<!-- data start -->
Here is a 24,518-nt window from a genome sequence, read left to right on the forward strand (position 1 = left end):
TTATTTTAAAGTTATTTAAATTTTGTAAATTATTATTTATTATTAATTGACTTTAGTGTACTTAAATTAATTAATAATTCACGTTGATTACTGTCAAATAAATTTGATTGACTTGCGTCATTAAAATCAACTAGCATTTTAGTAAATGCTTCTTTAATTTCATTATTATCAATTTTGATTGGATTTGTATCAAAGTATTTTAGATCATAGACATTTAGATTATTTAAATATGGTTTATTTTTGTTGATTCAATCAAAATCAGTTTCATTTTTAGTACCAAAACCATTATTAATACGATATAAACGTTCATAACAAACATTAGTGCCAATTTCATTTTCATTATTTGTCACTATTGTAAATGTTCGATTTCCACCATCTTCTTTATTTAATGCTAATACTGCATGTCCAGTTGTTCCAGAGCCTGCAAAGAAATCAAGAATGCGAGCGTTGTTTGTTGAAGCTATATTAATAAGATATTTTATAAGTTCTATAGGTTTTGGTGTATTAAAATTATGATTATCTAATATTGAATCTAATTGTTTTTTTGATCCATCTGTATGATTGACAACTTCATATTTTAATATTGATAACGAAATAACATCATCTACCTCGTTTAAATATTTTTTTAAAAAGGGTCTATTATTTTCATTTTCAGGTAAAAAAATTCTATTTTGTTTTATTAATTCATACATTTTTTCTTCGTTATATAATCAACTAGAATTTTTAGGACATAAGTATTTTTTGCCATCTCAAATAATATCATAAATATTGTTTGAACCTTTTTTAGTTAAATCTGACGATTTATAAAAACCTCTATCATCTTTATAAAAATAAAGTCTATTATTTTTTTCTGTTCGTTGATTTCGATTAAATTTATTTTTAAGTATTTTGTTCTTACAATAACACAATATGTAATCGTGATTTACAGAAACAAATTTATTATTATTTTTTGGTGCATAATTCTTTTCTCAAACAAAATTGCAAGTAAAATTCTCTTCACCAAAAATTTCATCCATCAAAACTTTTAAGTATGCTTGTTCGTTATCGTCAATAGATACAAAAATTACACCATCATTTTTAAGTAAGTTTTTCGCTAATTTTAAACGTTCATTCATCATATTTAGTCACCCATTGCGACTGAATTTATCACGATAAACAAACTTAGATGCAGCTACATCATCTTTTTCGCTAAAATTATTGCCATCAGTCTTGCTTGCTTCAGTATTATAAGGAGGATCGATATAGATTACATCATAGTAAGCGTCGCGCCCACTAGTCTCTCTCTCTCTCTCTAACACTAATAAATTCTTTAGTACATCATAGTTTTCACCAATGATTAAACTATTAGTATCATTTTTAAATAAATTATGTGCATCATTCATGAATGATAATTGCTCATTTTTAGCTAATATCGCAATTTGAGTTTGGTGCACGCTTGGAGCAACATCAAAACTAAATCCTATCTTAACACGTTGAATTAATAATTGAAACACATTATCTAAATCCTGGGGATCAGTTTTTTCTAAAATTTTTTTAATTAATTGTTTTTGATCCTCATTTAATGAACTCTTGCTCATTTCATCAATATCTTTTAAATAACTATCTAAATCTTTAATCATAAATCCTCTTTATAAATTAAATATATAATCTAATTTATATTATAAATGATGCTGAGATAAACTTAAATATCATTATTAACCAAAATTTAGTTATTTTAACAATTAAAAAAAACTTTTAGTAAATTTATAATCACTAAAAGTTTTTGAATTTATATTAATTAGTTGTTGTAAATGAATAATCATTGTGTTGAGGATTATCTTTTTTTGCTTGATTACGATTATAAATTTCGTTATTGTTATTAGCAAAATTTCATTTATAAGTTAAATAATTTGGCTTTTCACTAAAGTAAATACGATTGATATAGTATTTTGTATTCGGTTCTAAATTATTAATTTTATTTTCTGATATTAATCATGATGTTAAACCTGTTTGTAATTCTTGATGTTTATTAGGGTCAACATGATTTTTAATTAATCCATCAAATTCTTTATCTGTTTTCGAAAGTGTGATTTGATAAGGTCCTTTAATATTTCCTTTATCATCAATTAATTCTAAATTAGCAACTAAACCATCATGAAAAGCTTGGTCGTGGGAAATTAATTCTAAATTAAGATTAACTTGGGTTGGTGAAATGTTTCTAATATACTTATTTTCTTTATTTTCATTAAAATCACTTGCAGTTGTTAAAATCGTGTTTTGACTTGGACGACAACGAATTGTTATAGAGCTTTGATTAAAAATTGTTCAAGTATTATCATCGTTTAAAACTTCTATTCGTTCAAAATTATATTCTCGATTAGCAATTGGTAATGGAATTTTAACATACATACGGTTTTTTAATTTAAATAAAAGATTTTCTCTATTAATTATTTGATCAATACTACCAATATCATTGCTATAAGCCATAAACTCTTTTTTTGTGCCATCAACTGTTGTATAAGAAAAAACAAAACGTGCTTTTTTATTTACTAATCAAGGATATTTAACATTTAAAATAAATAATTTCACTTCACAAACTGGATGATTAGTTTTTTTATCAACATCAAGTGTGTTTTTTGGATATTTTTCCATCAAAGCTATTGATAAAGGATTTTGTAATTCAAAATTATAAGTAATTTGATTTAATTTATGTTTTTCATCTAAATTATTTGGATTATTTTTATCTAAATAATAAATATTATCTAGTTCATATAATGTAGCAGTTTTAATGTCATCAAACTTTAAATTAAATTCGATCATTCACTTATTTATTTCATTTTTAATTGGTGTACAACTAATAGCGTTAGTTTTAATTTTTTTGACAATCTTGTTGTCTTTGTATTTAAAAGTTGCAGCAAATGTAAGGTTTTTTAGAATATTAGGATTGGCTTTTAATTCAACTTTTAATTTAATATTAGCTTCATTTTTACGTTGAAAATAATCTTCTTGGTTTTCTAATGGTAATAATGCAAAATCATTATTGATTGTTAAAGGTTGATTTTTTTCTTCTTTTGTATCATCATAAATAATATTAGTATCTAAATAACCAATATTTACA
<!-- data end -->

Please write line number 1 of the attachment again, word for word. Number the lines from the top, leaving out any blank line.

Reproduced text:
Here is a 24,518-nt window from a genome sequence, read left to right on the forward strand (position 1 = left end):